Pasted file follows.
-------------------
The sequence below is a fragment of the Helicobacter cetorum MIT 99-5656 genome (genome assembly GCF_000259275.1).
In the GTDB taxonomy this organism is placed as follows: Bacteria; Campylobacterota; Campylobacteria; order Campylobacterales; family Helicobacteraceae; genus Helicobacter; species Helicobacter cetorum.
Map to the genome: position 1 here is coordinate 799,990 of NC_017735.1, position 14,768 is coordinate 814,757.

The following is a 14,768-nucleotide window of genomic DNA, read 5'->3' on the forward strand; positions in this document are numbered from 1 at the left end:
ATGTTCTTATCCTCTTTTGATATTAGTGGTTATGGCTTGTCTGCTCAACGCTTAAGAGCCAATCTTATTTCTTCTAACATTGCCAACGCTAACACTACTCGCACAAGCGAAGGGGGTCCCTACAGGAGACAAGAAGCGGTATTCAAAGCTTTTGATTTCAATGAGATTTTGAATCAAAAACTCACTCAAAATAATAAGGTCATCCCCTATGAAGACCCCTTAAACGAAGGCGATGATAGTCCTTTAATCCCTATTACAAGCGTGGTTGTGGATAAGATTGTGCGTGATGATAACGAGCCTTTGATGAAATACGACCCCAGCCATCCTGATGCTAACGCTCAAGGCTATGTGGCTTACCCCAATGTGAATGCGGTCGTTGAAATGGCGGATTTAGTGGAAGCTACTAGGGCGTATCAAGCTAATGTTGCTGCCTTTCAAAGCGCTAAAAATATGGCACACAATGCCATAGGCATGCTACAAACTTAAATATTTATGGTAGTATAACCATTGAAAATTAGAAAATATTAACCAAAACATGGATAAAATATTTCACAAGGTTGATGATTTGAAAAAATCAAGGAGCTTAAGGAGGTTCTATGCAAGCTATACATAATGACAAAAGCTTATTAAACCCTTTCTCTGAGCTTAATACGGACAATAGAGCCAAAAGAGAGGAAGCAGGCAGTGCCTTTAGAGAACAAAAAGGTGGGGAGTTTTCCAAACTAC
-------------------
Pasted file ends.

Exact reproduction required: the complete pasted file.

The sequence below is a fragment of the Helicobacter cetorum MIT 99-5656 genome (genome assembly GCF_000259275.1).
In the GTDB taxonomy this organism is placed as follows: Bacteria; Campylobacterota; Campylobacteria; order Campylobacterales; family Helicobacteraceae; genus Helicobacter; species Helicobacter cetorum.
Map to the genome: position 1 here is coordinate 799,990 of NC_017735.1, position 14,768 is coordinate 814,757.

The following is a 14,768-nucleotide window of genomic DNA, read 5'->3' on the forward strand; positions in this document are numbered from 1 at the left end:
ATGTTCTTATCCTCTTTTGATATTAGTGGTTATGGCTTGTCTGCTCAACGCTTAAGAGCCAATCTTATTTCTTCTAACATTGCCAACGCTAACACTACTCGCACAAGCGAAGGGGGTCCCTACAGGAGACAAGAAGCGGTATTCAAAGCTTTTGATTTCAATGAGATTTTGAATCAAAAACTCACTCAAAATAATAAGGTCATCCCCTATGAAGACCCCTTAAACGAAGGCGATGATAGTCCTTTAATCCCTATTACAAGCGTGGTTGTGGATAAGATTGTGCGTGATGATAACGAGCCTTTGATGAAATACGACCCCAGCCATCCTGATGCTAACGCTCAAGGCTATGTGGCTTACCCCAATGTGAATGCGGTCGTTGAAATGGCGGATTTAGTGGAAGCTACTAGGGCGTATCAAGCTAATGTTGCTGCCTTTCAAAGCGCTAAAAATATGGCACACAATGCCATAGGCATGCTACAAACTTAAATATTTATGGTAGTATAACCATTGAAAATTAGAAAATATTAACCAAAACATGGATAAAATATTTCACAAGGTTGATGATTTGAAAAAATCAAGGAGCTTAAGGAGGTTCTATGCAAGCTATACATAATGACAAAAGCTTATTAAACCCTTTCTCTGAGCTTAATACGGACAATAGAGCCAAAAGAGAGGAAGCAGGCAGTGCCTTTAGAGAACAAAAAGGTGGGGAGTTTTCCAAACTAC